V. I.   Lenin

Letter to the Swiss Workers[2]

Written: Written in July 1912
Published: Hectographed as a separate leaflet in German, August 1912. Translated from the German. Published according to the leaflet text.
Source: Lenin Collected Works, Progress Publishers, [1975], Moscow, Volume 18, page 245.
Translated: Stepan Apresyan
Transcription\Markup: R. Cymbala
Public Domain: Lenin Internet Archive (2004). You may freely copy, distribute, display and perform this work; as well as make derivative and commercial works. Please credit “Marxists Internet Archive” as your source.README

Dear Comrades,

On behalf of the Russian Social-Democratic Labour Party, I confirm hereby for the benefit of all the Swiss comrades that the general Conference of this Party, held in January 1912, disclaimed by a special resolution all responsibility for individual Russian groups abroad.

I also confirm that the Central Committee of our Party has so far recognised only one Russian Social-Democratic organisation abroad, namely, the Committee of Organisations Abroad and its Zurich section. I enclose a pamphlet published by the Central Organ of our Party in German, which describes in detail the disorganising behaviour of the petty groups of Russians abroad.[1]

With Party greetings, Lenin (V. Ulyanov)

Representative of the Russian Social-Democratic Party in the International Socialist Bureau.[3]


[1] See pp. 203–20 of this volume.—Ed.

[2]Letter to the Swiss Workers” was written by Lenin in connection with the following events: In July 1912 the Menshevik liquidators’ bureau of the united organisation of the R.S.D.L.P. in Zurich sent a letter to the Executive of Die Eintracht (a Social-Democratic organisation) and to the Swiss Workers’ League. In the letter the bureau declared itself to be the sole representative of the R.S.D.L.P. groups in Zurich On July 27 (August 9) the Bolshevik Swiss Section of the R.S.D.L.P. Organisation Abroad held a meeting which was attended by representatives of the Zurich, Davos, Berne, Lausanne and Geneva Bolshevik groups.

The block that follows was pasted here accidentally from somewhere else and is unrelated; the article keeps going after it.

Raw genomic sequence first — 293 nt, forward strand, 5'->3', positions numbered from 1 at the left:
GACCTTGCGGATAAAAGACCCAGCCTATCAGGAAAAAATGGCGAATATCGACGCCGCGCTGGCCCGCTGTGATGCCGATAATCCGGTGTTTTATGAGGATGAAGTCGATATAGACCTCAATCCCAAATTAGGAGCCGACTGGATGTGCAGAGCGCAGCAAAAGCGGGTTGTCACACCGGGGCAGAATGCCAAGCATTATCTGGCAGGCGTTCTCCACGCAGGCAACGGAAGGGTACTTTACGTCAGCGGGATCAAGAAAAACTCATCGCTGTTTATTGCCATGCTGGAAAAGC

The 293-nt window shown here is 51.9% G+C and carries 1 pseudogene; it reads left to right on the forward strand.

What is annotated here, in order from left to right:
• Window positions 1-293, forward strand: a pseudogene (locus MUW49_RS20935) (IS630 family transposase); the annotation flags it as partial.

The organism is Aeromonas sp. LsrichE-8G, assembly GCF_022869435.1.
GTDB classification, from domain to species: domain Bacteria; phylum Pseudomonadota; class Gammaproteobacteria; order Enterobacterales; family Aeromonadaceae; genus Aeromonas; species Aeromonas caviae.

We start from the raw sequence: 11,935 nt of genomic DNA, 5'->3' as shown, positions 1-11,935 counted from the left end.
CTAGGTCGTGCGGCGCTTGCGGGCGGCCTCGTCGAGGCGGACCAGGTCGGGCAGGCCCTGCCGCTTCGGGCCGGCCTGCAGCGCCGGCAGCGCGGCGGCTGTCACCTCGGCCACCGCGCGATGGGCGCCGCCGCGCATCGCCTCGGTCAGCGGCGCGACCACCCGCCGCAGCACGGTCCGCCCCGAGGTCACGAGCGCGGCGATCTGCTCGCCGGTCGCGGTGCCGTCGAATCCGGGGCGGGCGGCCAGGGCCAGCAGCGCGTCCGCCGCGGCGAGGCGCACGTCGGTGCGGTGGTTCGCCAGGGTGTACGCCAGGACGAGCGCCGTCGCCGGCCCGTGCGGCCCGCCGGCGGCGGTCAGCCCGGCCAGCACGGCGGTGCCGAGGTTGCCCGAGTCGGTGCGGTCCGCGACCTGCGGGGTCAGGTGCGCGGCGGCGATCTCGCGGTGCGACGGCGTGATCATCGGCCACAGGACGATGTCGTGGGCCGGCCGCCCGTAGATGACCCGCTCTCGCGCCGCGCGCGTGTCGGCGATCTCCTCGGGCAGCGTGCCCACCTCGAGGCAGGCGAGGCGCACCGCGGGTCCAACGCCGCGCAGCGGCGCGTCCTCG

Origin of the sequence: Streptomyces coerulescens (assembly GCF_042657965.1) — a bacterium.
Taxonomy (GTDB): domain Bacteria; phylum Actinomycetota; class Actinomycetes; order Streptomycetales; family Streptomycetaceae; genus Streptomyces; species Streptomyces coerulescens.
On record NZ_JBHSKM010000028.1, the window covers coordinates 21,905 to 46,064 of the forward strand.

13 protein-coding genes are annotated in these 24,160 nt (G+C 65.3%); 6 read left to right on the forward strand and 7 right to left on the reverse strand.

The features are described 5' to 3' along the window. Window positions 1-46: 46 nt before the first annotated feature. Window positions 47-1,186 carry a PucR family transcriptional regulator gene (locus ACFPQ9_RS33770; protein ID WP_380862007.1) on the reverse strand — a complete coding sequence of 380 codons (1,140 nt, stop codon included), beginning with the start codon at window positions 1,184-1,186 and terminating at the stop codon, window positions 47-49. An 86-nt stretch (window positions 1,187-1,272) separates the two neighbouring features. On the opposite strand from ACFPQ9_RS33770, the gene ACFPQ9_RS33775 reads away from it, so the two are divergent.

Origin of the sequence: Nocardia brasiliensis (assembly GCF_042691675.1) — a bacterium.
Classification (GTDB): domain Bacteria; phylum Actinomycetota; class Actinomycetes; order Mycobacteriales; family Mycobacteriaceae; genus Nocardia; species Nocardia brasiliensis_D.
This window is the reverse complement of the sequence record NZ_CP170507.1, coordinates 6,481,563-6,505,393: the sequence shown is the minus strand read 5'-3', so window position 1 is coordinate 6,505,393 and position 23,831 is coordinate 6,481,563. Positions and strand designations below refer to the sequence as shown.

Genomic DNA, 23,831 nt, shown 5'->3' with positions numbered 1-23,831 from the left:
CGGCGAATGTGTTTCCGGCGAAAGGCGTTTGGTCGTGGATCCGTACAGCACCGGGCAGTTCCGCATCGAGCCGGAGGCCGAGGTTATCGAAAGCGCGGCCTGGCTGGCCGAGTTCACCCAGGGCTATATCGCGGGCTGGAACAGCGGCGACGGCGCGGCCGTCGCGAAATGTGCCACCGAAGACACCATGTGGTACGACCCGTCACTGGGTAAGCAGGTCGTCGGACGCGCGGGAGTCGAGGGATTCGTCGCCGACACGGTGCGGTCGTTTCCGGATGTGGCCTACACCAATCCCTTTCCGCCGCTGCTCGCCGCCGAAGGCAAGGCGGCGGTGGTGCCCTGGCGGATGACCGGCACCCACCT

The debate at the meeting ended in the adoption of resolutions (1) on the situation in the Party, (2) on the state of affairs abroad, and (3) a protest resolution against the liquidators’ bureau. The three resolutions were published in the form of hectographed leaflets, the first and second being in the Russian language and the third, which was published along with Lenin’s present letter, in German.

[3] The International Socialist Bureau—the permanent executive and information agency of the Second International. The decision on its formation from representatives of the socialist parties of all countries was adopted at the Paris Congress of the Second Inter national in September 1900. G.V. Plekhanov and B. N. Krichevsky were elected to the Bureau as representatives of the Russian Social-Democrats. Lenin was a member of the Bureau representing the R.S.D.L.P. from 1905 on. In 1912 the Sixth (Prague) All-Russia   Party Conference re-elected Lenin to the Bureau as representing the R.S.D.L.P. On the Bureau Lenin fought resolutely against the opportunism of the leaders of the Second International. The Bureau ceased to function in 1914.

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